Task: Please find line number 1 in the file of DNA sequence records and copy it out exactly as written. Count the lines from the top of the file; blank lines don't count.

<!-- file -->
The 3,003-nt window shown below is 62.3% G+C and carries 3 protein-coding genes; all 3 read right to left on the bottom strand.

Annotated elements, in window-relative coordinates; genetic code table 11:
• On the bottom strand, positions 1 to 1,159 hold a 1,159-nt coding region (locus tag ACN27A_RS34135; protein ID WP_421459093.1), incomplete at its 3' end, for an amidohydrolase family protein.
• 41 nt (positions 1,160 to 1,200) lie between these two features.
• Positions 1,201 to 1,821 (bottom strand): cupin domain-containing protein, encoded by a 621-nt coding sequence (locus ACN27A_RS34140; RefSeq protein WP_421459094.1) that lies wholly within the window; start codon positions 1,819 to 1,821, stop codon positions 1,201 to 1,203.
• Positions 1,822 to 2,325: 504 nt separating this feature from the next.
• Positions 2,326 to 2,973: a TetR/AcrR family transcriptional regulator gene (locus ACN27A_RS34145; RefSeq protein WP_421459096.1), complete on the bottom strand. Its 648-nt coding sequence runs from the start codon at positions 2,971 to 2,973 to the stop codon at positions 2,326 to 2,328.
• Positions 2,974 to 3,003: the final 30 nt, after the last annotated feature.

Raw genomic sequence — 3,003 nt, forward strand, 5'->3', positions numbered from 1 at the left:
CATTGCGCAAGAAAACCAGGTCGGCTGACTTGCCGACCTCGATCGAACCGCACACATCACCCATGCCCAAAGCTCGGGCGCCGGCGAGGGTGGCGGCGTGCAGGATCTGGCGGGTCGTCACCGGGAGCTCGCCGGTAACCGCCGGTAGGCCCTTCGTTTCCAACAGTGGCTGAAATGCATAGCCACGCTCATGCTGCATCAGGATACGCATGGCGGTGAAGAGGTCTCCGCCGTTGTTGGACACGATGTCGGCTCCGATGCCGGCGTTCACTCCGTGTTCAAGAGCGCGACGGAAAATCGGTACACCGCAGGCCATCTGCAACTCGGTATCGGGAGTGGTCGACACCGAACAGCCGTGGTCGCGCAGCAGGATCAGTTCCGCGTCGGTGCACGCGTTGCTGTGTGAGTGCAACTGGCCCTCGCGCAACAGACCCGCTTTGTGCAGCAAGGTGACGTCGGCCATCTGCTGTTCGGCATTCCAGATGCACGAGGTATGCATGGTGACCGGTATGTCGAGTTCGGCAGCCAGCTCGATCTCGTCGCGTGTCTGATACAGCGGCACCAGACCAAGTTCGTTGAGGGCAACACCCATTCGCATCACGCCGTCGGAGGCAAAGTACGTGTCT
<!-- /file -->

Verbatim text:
The 3,003-nt window shown below is 62.3% G+C and carries 3 protein-coding genes; all 3 read right to left on the bottom strand.